Access to premium lounges, including Air Canada Maple Leaf lounges, will continue for holders of premium American Express cards.
Griffith-Jones said the partnership with American Express will also enhance services available to all travellers, even those without this credit card, which is a priority for the operator of Canada’s busiest airport.
“We know sometimes that airports can be a source of great anxiety for our travellers and we’re constantly looking at new ways we can offer new services that will enhance the experience, reduce the anxiety and increase the efficiency of travelling through our airport.”
Even those without the credit card will have American Express sponsored access to free Wi-Fi throughout the airport and entertainment services under development.
American Express offers privileges that come with membership such as Front of the Line access to special events.
David Barnes, Canadian advertising and sponsorships vice-president, doesn’t expect any backlash from passengers, including those with regular American Express cards, who have to wait in regular pre-security clearance lines.
“By having another lane, it’s actually going to alleviate some of the traffic going through the regular lanes as well,” he said in an interview.
“I think it’s a balance between providing services specifically to our premium card members and also having benefits that are available to everyone.”
Consumers’ Association of Canada president Bruce Cran doesn’t see any problem with the fast lanes for certain credit card holders.
“I don’t see this as anything ominous, quite the opposite I’d say this is a demonstration of competitive practices,” he said from Vancouver.
Several passengers questioned at Pearson airport also gave their thumbs up to the plan, especially if it can speed up lines.
“I think anything to go faster through security checks will be great. In some airports in the country it’s slower than here so anything to help,” said Ron Simard, 54, a retail district manager.
Surendra Thapa of Niagara Falls, Ont., said the service would be appreciated by frequent business travellers to reduce the hours they spend waiting at the airport.
“I don’t think I would mind too much,” the 40-year-old engineer said when asked if he would be upset with people using their credit card to avoid a long line.
Aeroplan, the main loyalty program affiliated with Air Canada, welcomed the new initiative with American Express, one of its other main partners.
American Express AeroplanPlus Platinum cardmembers have access to Air Canada Maple Leaf Lounges, priority check-in and priority lane access at Pearson, said spokeswoman Christa Poole.
The agreement doesn’t lock out credit card competitors from having a presence at the airport, but as the preferred partner American Express will have access to prime advertising spots, Barnes added.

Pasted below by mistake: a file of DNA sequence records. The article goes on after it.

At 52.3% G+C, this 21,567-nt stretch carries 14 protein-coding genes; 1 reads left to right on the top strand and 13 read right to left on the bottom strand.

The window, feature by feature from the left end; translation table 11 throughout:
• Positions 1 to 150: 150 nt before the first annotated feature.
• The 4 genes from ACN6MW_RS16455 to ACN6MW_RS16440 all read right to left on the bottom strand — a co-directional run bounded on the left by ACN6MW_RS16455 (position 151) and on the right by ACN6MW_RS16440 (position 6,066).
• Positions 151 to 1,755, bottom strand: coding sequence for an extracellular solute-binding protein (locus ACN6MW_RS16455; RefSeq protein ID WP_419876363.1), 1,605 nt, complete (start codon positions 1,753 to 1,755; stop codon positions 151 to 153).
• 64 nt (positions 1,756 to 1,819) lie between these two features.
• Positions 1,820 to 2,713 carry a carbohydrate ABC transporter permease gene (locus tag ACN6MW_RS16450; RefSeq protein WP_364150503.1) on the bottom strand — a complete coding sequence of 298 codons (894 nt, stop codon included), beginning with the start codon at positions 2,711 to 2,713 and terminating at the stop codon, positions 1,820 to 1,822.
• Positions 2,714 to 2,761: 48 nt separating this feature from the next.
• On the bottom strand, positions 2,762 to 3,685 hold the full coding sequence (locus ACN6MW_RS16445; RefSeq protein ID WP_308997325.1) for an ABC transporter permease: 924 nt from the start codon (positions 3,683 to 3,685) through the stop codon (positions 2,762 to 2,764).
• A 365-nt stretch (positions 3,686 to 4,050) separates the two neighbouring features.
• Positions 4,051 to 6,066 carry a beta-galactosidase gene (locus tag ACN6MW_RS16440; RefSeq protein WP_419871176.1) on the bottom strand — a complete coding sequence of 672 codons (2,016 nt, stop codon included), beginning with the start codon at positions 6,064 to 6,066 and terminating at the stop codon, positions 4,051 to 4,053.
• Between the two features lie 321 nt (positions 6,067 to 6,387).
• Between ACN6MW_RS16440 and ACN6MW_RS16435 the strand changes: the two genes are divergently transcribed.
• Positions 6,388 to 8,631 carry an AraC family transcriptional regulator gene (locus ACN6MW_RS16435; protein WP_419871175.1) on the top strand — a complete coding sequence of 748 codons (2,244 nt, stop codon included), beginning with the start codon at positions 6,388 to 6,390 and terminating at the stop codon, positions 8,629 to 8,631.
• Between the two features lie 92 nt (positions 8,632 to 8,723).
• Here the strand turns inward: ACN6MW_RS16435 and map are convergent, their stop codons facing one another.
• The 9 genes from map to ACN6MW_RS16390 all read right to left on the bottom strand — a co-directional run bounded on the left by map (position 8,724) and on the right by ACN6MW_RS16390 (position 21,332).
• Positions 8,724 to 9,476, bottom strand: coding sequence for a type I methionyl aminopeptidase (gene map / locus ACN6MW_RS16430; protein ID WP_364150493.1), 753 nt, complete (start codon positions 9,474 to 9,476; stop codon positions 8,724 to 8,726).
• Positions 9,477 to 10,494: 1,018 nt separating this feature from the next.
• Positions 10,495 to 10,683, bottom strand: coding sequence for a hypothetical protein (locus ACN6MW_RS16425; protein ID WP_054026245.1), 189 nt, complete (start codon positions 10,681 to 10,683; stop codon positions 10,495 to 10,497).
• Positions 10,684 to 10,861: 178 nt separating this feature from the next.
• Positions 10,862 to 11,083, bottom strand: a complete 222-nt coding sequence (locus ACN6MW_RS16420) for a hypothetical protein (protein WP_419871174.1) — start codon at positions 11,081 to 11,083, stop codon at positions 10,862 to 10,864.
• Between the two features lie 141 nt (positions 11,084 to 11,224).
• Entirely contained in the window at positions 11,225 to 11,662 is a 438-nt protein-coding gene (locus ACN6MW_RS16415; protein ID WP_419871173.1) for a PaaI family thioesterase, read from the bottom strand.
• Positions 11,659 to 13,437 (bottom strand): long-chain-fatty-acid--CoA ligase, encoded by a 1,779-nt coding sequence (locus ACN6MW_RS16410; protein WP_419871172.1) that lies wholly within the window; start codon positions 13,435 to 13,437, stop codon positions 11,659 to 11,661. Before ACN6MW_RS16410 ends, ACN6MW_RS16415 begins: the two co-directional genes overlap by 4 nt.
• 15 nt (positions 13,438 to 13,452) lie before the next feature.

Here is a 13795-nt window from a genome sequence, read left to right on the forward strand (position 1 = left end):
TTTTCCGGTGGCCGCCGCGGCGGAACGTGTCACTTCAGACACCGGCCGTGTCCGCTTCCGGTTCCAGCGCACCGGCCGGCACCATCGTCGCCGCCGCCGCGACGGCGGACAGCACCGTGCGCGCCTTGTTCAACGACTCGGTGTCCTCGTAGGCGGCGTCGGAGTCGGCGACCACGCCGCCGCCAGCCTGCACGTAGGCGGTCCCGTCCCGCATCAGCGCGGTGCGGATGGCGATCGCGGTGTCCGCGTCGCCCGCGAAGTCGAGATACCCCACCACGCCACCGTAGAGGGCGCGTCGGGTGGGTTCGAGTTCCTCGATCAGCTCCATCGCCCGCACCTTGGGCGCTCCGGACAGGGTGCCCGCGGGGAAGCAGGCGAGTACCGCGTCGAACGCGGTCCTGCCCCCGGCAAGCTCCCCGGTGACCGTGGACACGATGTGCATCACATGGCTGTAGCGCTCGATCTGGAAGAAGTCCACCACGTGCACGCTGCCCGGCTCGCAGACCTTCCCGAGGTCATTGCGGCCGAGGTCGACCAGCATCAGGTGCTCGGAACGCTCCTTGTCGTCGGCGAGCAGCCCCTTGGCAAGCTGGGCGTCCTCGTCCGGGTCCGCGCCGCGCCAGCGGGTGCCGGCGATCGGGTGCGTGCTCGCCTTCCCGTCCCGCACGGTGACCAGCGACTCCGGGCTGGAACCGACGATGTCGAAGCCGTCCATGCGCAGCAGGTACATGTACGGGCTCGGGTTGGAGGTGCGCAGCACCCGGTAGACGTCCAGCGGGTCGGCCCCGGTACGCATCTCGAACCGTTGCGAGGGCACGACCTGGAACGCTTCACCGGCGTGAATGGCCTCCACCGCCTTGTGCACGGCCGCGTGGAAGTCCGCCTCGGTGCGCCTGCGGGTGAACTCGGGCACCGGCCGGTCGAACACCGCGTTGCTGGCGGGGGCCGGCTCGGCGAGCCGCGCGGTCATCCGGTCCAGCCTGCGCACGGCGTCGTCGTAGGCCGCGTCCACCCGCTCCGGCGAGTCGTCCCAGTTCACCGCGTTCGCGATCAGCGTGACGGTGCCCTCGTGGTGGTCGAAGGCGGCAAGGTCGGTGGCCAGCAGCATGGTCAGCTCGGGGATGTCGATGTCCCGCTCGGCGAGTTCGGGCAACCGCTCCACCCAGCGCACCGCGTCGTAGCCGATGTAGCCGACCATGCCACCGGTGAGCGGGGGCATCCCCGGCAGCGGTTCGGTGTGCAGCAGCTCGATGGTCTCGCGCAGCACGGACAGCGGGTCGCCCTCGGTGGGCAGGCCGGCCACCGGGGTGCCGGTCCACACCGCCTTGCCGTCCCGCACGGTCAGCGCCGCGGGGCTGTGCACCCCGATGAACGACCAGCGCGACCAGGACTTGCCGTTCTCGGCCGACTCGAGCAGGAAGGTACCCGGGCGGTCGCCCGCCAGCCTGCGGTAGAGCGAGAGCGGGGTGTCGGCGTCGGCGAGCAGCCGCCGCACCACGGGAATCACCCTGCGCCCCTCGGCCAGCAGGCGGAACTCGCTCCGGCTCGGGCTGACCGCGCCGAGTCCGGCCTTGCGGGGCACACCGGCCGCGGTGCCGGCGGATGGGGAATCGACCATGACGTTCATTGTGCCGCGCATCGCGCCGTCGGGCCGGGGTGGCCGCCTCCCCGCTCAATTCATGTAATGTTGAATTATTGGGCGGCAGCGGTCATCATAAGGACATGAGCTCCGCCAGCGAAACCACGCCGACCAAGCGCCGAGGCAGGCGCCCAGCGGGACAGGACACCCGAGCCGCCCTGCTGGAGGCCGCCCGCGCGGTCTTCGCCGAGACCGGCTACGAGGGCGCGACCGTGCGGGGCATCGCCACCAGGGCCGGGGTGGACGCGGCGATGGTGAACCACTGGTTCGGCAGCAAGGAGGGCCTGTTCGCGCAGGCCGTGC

American Express said the new collaboration will promote its brand and help Pearson strengthen its position as a major North American gateway.
About 33 million travellers pass through the Toronto airport annually with the average visitor spending 2.5 hours at the large facility.
Four teens were riding in a car on Osborn Hill Road in Littleville when the car wrecked around 2 a.m.
Two of those teen were air lifted to Huntsville Hospital, but 19-year-old Chris Vandiver died in the wreck.
Vandiver was a volunteer fire fighter for Littleville.
Police chief John Pritchard says the girl’s mother found her just after noon Monday.
Police believe the girl climbed onto a stool to reach a large television on top of a dresser. The dresser tipped, causing the child to fall. A dresser drawer and the TV also fell, hitting her on the head.
Pritchard called the death a tragic home accident.
The girl’s name was not released.
Haley’s executive order filled the vacancy created last week when Jason Booth was indicted by a state grand jury and resigned.
In an executive order, Haley chose Luther Harris Nossett Jr., who is retired and living in Batesburg-Leesville, to the post.
In a telephone interview, the 60-year-old Nossett said he was sworn in early Tuesday.
“I’m very happy to serve the community,” said the married father of three and grandfather of 7. Nossett said he was drawn to South Carolina by the chance to boat and fish on Lake Murray.
He said he believes his volunteer work with the community brought him to Haley’s attention.
“I didn’t seek it, but I was pleased to accept the post,” Nossett said.
Booth resigned after a state grand jury indicted him Thursday on one charge of misconduct in office.
Booth was charged with using an inmate to work on his private property. He faces up to 10 years in prison and a $10,000 fine if he is convicted.
A resume released by Haley’s office said Nossett has been certified as a reserve deputy by the South Carolina Criminal Justice Academy and has done volunteer work in the Saluda Sheriff’s office.
In his resume, Nossett said he was a program manager with Boeing in Chantilly, Va., from 1993 to 2009.
He also said he served from 1974 to 1993 with the Fairfax County Police Department in Fairfax, Va., rising from a patrol officer to major.
Nossett said he has a master’s in business administration from Virginia Tech and a bachelor’s in justice administration from American University.
Saluda County, located about 45 miles west of Columbia, listed 19,875 residents in the 2010 U.S. Census.
Last week, Haley’s spokesman Rob Godfrey called the situation involving Booth “an unfortunate situation.”
According to prosecutor Strom Thurmond Jr., Booth used an inmate “to assist in building, constructing and working on Sheriff Booth’s private property in Saluda county.”
It said the activity occurred between Jan. 1, 2006, and Oct. 28, 2011.